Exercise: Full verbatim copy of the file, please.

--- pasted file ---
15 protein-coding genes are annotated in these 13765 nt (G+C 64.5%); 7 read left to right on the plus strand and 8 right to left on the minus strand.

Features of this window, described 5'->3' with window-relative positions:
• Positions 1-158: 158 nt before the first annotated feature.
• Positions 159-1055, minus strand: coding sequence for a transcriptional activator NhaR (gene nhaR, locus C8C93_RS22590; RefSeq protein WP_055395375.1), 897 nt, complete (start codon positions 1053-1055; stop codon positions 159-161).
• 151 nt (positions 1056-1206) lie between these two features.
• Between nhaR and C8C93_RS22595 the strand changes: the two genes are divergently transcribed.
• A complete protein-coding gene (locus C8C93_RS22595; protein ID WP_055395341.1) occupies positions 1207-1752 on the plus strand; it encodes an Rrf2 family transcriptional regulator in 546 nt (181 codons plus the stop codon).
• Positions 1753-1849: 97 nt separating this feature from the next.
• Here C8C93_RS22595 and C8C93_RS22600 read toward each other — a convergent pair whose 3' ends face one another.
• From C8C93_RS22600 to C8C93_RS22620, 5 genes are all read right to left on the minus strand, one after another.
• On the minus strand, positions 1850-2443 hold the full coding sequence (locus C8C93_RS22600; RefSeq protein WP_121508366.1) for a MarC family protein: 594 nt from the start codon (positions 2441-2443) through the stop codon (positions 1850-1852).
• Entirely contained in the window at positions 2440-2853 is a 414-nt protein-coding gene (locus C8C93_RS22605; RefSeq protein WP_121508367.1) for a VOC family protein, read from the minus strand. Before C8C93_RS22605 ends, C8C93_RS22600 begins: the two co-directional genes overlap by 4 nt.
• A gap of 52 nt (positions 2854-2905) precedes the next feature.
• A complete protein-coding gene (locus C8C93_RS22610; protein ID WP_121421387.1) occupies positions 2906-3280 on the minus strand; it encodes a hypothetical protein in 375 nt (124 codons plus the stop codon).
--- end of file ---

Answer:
15 protein-coding genes are annotated in these 13765 nt (G+C 64.5%); 7 read left to right on the plus strand and 8 right to left on the minus strand.

Features of this window, described 5'->3' with window-relative positions:
• Positions 1-158: 158 nt before the first annotated feature.
• Positions 159-1055, minus strand: coding sequence for a transcriptional activator NhaR (gene nhaR, locus C8C93_RS22590; RefSeq protein WP_055395375.1), 897 nt, complete (start codon positions 1053-1055; stop codon positions 159-161).
• 151 nt (positions 1056-1206) lie between these two features.
• Between nhaR and C8C93_RS22595 the strand changes: the two genes are divergently transcribed.
• A complete protein-coding gene (locus C8C93_RS22595; protein ID WP_055395341.1) occupies positions 1207-1752 on the plus strand; it encodes an Rrf2 family transcriptional regulator in 546 nt (181 codons plus the stop codon).
• Positions 1753-1849: 97 nt separating this feature from the next.
• Here C8C93_RS22595 and C8C93_RS22600 read toward each other — a convergent pair whose 3' ends face one another.
• From C8C93_RS22600 to C8C93_RS22620, 5 genes are all read right to left on the minus strand, one after another.
• On the minus strand, positions 1850-2443 hold the full coding sequence (locus C8C93_RS22600; RefSeq protein WP_121508366.1) for a MarC family protein: 594 nt from the start codon (positions 2441-2443) through the stop codon (positions 1850-1852).
• Entirely contained in the window at positions 2440-2853 is a 414-nt protein-coding gene (locus C8C93_RS22605; RefSeq protein WP_121508367.1) for a VOC family protein, read from the minus strand. Before C8C93_RS22605 ends, C8C93_RS22600 begins: the two co-directional genes overlap by 4 nt.
• A gap of 52 nt (positions 2854-2905) precedes the next feature.
• A complete protein-coding gene (locus C8C93_RS22610; protein ID WP_121421387.1) occupies positions 2906-3280 on the minus strand; it encodes a hypothetical protein in 375 nt (124 codons plus the stop codon).